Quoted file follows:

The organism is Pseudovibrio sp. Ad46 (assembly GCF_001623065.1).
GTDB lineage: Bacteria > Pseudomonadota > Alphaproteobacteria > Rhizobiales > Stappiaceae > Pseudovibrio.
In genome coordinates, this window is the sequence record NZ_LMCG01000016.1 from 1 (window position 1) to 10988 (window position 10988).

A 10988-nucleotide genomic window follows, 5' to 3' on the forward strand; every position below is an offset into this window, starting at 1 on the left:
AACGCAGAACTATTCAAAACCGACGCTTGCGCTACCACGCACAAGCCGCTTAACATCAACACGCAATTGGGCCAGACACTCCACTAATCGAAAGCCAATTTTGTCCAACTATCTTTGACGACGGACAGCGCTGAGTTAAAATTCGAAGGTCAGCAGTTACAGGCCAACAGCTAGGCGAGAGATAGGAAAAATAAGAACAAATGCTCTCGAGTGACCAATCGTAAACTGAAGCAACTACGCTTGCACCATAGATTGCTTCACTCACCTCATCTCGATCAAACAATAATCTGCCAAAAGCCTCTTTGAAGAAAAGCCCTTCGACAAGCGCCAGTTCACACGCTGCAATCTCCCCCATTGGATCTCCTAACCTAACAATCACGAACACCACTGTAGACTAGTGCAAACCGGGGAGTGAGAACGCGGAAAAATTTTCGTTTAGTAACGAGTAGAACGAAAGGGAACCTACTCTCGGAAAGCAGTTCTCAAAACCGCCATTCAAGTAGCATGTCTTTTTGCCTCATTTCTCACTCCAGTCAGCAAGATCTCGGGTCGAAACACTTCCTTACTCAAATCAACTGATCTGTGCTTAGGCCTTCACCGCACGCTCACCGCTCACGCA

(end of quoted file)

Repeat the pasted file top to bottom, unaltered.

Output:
The organism is Pseudovibrio sp. Ad46 (assembly GCF_001623065.1).
GTDB lineage: Bacteria > Pseudomonadota > Alphaproteobacteria > Rhizobiales > Stappiaceae > Pseudovibrio.
In genome coordinates, this window is the sequence record NZ_LMCG01000016.1 from 1 (window position 1) to 10988 (window position 10988).

A 10988-nucleotide genomic window follows, 5' to 3' on the forward strand; every position below is an offset into this window, starting at 1 on the left:
AACGCAGAACTATTCAAAACCGACGCTTGCGCTACCACGCACAAGCCGCTTAACATCAACACGCAATTGGGCCAGACACTCCACTAATCGAAAGCCAATTTTGTCCAACTATCTTTGACGACGGACAGCGCTGAGTTAAAATTCGAAGGTCAGCAGTTACAGGCCAACAGCTAGGCGAGAGATAGGAAAAATAAGAACAAATGCTCTCGAGTGACCAATCGTAAACTGAAGCAACTACGCTTGCACCATAGATTGCTTCACTCACCTCATCTCGATCAAACAATAATCTGCCAAAAGCCTCTTTGAAGAAAAGCCCTTCGACAAGCGCCAGTTCACACGCTGCAATCTCCCCCATTGGATCTCCTAACCTAACAATCACGAACACCACTGTAGACTAGTGCAAACCGGGGAGTGAGAACGCGGAAAAATTTTCGTTTAGTAACGAGTAGAACGAAAGGGAACCTACTCTCGGAAAGCAGTTCTCAAAACCGCCATTCAAGTAGCATGTCTTTTTGCCTCATTTCTCACTCCAGTCAGCAAGATCTCGGGTCGAAACACTTCCTTACTCAAATCAACTGATCTGTGCTTAGGCCTTCACCGCACGCTCACCGCTCACGCA